Yes, I'd lose them in those backups but they would still exist in the system. Creating a new backup would would again include them in the backup files.

    No, Win 7 gives the option of deleting groups of backup files done over about a month each. I wanted to avoid deleting that many but I had no other option.

    I couldn't find them when I looked for them.

    I don't know that either and couldn't find anyone who did. I felt it simpler to just delete the ones I knew were incomplete.
     
  7. proteus459

    proteus459 Well-Known Member

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    I did exactly the same thing using Acronis 10 and an external HD but when the time came to actually restore a system that I had used it on, I couldn't figure out how to do it. I didn't know which options to select and no restoration occurred no matter what I did. I decided then that while Acronis might have done reliable backups, they were worthless to me if I couldn't figure out how to restore them to the system.
     
  8. Medico

    Medico Senior Member

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    Acronis 10 is a fairly old version. Not even sure this version will work with Win 7. Acronis 2009 I believe will, and 2010 and 2011 both do (I use both). You have to create a Boot Media for each version.

    AcronisCreateBootableMedia.

    This is my screen for Acronis 2011. Each version is slightly different.

    Once you have an Image saved and wish to restore, pop in the Bootable media, reboot and boot to the CD/DVD.

    Follow the onscreen instructions.

    See this thread in another Lounge forum for step by step instructions.

    note: the original instructions were written in an old version of this forum. When moved to the present version, the attachments were not put in the correct places, but grouped at the end.
     
    #8 Medico, Oct 23, 2011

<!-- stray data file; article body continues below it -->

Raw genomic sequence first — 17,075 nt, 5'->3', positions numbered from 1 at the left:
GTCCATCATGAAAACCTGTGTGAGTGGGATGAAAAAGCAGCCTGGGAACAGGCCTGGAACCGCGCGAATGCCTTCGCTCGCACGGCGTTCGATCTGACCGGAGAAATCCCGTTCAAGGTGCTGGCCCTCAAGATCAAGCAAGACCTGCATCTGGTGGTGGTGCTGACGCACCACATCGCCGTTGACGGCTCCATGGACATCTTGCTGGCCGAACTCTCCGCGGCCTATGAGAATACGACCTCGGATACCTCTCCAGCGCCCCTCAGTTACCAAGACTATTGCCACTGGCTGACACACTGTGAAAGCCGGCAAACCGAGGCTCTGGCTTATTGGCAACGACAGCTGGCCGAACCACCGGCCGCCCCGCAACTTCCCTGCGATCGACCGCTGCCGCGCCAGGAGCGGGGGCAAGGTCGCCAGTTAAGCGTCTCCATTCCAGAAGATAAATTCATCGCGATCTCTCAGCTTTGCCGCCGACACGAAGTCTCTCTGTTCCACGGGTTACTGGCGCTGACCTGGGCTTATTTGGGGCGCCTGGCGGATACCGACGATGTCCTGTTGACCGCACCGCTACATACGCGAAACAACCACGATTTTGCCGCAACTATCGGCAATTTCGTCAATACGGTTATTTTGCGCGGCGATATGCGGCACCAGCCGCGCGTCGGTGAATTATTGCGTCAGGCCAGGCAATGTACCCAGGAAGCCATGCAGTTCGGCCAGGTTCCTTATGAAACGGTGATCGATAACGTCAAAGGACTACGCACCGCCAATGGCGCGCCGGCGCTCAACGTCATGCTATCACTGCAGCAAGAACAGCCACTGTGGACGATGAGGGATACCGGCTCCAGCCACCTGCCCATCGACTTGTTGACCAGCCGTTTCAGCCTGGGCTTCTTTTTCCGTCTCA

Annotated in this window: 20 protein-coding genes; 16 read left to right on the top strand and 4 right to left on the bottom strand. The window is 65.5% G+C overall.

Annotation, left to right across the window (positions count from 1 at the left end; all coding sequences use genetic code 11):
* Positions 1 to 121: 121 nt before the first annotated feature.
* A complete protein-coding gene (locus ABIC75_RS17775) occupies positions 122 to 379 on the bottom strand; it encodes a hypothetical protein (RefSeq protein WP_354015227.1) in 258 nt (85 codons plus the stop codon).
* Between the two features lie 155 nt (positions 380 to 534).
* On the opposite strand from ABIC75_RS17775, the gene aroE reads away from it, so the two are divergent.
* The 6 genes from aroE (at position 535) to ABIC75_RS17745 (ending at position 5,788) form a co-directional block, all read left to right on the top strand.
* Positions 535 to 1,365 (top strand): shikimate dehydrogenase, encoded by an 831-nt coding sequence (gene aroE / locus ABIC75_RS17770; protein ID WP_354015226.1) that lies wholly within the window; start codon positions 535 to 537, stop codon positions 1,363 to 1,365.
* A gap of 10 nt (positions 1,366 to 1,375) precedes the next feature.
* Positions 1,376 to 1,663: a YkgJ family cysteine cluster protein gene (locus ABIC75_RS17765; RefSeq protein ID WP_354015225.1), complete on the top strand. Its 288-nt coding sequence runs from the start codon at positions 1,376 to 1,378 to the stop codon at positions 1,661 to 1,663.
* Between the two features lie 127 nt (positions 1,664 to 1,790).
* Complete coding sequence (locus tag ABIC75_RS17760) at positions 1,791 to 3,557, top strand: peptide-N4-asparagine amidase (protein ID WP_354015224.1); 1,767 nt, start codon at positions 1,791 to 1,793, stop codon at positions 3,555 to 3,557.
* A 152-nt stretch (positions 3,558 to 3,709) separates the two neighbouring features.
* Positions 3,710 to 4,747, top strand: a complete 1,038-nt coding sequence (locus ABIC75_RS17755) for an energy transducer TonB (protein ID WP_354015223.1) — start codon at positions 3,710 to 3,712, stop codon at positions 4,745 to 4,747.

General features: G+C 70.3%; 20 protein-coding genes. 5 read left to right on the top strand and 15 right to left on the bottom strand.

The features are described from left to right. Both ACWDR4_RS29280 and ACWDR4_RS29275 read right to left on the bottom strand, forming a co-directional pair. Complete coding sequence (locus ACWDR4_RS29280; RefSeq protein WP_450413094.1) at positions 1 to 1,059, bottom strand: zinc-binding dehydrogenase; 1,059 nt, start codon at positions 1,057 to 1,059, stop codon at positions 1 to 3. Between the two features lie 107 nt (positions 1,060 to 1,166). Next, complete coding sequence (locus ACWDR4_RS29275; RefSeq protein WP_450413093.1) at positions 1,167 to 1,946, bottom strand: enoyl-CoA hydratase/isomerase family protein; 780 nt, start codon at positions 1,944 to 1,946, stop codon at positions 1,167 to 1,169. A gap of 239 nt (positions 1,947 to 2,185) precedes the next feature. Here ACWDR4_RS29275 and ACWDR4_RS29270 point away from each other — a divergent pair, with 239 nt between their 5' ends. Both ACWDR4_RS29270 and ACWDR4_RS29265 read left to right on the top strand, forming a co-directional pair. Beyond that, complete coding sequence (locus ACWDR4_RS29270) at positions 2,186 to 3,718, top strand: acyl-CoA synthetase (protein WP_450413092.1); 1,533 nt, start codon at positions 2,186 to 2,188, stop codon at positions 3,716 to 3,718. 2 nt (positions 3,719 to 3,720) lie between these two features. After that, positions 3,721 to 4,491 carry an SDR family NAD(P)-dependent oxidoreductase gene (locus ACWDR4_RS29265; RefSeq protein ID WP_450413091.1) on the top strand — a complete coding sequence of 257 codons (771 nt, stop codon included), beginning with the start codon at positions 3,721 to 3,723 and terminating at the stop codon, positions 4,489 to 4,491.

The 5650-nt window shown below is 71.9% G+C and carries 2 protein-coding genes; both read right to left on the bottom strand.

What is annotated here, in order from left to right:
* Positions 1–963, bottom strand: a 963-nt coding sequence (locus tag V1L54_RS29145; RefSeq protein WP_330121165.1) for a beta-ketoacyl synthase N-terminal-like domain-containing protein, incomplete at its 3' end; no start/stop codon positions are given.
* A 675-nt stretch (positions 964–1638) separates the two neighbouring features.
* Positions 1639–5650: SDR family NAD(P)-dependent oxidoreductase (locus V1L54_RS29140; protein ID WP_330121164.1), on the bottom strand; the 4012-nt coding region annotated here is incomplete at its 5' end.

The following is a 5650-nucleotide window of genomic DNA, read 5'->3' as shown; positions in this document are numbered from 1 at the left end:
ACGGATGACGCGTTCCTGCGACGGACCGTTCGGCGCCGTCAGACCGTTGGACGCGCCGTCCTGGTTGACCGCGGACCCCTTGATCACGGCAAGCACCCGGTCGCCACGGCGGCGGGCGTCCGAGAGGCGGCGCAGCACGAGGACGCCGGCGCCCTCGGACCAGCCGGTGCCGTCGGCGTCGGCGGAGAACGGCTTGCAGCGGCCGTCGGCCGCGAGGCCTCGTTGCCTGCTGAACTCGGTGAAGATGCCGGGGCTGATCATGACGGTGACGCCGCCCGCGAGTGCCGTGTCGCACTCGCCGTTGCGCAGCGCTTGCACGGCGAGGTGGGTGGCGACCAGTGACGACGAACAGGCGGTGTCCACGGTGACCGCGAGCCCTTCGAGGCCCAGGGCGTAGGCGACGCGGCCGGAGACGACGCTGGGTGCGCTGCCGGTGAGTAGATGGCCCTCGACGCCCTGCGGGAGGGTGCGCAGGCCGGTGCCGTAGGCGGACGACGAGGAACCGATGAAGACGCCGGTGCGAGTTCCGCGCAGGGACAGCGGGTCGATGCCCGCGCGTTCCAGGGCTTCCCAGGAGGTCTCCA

Last edited: Oct 23, 2011
  9. proteus459

    proteus459 Well-Known Member

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    I guess I should have mentioned that I used Acronis 10 on the XP system that my current system replaced. The company that built my system for me told me about Win 7's backup capabilities so I had a second HD installed on which to store backups. I couldn't see the point in buying a separate backup utility if I already had one installed.
     
  10. patcooke

    patcooke Microsoft MVP
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    Backup is so important to pc operation that I want the best I can get and for me Acronis is still the best backup solution on the market. Powerful, feature filled, flexible and reliable - I wouldn't use anything else.
     
  11. proteus459

    proteus459 Well-Known Member

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    As I wrote earlier, Acronis may do good backups and I used it once. Restoring data is an infrequent operation and when the time came to restore my data with it, I had no instructions to follow, no previous experience to draw on (that won't happen again) and I could find no one else who used it who I could ask. All that greatness did me no good. I feel better with what I use now knowing that competent help is a phone call away.
     
    #11 proteus459, Oct 27, 2011
    Last edited: Oct 27, 2011